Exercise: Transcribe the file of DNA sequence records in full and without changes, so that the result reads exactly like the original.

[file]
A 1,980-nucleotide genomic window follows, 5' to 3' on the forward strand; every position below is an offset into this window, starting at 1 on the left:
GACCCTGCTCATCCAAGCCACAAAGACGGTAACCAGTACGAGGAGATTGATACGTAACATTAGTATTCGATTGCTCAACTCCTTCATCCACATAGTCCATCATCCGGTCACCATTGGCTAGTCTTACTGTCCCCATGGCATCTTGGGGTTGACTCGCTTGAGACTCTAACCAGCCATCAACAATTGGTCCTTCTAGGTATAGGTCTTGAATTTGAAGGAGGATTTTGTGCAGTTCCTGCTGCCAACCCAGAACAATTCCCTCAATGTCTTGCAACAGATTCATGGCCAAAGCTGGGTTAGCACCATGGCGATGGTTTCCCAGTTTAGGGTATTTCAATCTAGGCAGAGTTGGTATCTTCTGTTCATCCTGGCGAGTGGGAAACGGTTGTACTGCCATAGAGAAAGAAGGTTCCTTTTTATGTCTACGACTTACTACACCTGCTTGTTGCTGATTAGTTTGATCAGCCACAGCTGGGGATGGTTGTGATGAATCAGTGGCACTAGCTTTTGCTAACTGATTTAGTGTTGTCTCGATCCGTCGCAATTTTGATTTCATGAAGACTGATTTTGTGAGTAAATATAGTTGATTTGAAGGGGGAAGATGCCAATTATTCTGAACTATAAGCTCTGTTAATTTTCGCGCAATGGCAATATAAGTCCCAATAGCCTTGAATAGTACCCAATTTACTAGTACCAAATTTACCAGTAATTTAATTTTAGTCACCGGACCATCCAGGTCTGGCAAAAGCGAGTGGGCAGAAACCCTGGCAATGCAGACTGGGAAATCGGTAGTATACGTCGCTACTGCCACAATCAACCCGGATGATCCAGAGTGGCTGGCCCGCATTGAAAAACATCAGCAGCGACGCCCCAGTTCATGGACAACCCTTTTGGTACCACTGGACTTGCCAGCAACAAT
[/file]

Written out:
A 1,980-nucleotide genomic window follows, 5' to 3' on the forward strand; every position below is an offset into this window, starting at 1 on the left:
GACCCTGCTCATCCAAGCCACAAAGACGGTAACCAGTACGAGGAGATTGATACGTAACATTAGTATTCGATTGCTCAACTCCTTCATCCACATAGTCCATCATCCGGTCACCATTGGCTAGTCTTACTGTCCCCATGGCATCTTGGGGTTGACTCGCTTGAGACTCTAACCAGCCATCAACAATTGGTCCTTCTAGGTATAGGTCTTGAATTTGAAGGAGGATTTTGTGCAGTTCCTGCTGCCAACCCAGAACAATTCCCTCAATGTCTTGCAACAGATTCATGGCCAAAGCTGGGTTAGCACCATGGCGATGGTTTCCCAGTTTAGGGTATTTCAATCTAGGCAGAGTTGGTATCTTCTGTTCATCCTGGCGAGTGGGAAACGGTTGTACTGCCATAGAGAAAGAAGGTTCCTTTTTATGTCTACGACTTACTACACCTGCTTGTTGCTGATTAGTTTGATCAGCCACAGCTGGGGATGGTTGTGATGAATCAGTGGCACTAGCTTTTGCTAACTGATTTAGTGTTGTCTCGATCCGTCGCAATTTTGATTTCATGAAGACTGATTTTGTGAGTAAATATAGTTGATTTGAAGGGGGAAGATGCCAATTATTCTGAACTATAAGCTCTGTTAATTTTCGCGCAATGGCAATATAAGTCCCAATAGCCTTGAATAGTACCCAATTTACTAGTACCAAATTTACCAGTAATTTAATTTTAGTCACCGGACCATCCAGGTCTGGCAAAAGCGAGTGGGCAGAAACCCTGGCAATGCAGACTGGGAAATCGGTAGTATACGTCGCTACTGCCACAATCAACCCGGATGATCCAGAGTGGCTGGCCCGCATTGAAAAACATCAGCAGCGACGCCCCAGTTCATGGACAACCCTTTTGGTACCACTGGACTTGCCAGCAACAAT